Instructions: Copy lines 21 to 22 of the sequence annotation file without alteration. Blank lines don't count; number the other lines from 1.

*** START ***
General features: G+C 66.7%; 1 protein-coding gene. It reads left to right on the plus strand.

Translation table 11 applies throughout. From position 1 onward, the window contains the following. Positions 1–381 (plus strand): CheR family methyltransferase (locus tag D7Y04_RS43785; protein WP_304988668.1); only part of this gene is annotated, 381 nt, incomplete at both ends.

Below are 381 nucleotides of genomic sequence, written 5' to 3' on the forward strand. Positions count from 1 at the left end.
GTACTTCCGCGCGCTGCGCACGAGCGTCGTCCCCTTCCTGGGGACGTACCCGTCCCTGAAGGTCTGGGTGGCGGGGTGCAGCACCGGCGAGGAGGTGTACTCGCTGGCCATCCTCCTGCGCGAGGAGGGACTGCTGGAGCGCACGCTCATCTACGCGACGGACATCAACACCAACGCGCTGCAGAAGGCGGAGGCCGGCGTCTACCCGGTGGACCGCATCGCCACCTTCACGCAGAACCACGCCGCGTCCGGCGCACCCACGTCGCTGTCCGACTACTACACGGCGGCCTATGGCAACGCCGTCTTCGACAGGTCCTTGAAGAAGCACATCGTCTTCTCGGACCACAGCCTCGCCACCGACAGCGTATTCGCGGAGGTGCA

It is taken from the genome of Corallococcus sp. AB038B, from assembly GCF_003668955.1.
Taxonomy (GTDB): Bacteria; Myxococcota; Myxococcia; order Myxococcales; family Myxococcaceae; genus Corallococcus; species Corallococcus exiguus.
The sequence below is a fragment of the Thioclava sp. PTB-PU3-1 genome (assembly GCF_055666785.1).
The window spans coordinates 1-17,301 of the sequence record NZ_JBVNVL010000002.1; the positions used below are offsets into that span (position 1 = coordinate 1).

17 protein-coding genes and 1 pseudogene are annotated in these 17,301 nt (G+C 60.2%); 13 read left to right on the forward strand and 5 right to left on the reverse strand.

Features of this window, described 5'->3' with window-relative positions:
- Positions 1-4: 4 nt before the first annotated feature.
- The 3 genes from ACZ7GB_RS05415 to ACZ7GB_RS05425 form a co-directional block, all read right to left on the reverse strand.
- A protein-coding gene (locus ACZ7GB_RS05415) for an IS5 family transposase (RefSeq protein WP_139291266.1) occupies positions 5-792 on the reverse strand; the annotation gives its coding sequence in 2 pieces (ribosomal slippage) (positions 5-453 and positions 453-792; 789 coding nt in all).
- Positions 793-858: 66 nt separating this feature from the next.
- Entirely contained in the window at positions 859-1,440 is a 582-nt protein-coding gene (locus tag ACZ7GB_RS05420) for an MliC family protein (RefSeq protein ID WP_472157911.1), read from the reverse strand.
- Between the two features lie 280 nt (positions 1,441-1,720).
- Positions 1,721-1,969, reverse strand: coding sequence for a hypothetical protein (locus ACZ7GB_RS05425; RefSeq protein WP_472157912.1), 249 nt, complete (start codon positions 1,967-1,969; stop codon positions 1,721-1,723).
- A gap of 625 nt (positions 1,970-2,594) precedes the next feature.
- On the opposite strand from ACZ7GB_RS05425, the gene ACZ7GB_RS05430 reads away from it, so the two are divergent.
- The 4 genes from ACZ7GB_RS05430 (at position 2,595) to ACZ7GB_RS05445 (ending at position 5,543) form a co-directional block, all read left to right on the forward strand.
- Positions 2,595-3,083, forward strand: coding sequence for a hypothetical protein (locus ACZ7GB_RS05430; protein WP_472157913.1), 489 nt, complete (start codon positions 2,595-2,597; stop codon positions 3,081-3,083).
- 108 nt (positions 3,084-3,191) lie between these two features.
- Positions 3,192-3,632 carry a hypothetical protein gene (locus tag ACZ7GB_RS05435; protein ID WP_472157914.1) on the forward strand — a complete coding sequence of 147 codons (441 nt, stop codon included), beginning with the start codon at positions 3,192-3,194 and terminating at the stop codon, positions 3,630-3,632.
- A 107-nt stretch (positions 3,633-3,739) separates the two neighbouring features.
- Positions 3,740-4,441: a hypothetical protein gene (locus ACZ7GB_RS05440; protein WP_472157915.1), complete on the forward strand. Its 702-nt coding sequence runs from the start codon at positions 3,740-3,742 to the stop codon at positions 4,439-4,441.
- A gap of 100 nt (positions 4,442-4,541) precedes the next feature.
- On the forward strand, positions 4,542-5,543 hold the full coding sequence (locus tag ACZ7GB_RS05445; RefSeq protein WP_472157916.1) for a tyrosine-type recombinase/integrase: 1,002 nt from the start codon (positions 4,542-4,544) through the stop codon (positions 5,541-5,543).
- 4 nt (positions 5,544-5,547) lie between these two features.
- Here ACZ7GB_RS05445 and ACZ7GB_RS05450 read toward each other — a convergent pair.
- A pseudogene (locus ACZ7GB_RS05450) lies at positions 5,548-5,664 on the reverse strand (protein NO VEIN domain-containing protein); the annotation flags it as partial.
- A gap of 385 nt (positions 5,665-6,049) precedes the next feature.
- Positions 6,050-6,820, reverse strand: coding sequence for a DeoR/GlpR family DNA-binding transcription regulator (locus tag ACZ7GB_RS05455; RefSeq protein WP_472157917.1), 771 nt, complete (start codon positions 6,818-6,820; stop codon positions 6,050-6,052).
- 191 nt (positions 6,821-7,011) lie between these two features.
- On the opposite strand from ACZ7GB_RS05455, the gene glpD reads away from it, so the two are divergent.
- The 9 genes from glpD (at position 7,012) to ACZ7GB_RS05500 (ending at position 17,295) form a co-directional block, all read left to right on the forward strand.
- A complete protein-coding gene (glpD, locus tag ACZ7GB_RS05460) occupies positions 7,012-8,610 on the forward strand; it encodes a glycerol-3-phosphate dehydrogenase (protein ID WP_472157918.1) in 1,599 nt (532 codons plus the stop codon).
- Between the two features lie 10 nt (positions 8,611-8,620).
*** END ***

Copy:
- Positions 2,595-3,083, forward strand: coding sequence for a hypothetical protein (locus ACZ7GB_RS05430; protein WP_472157913.1), 489 nt, complete (start codon positions 2,595-2,597; stop codon positions 3,081-3,083).
- 108 nt (positions 3,084-3,191) lie between these two features.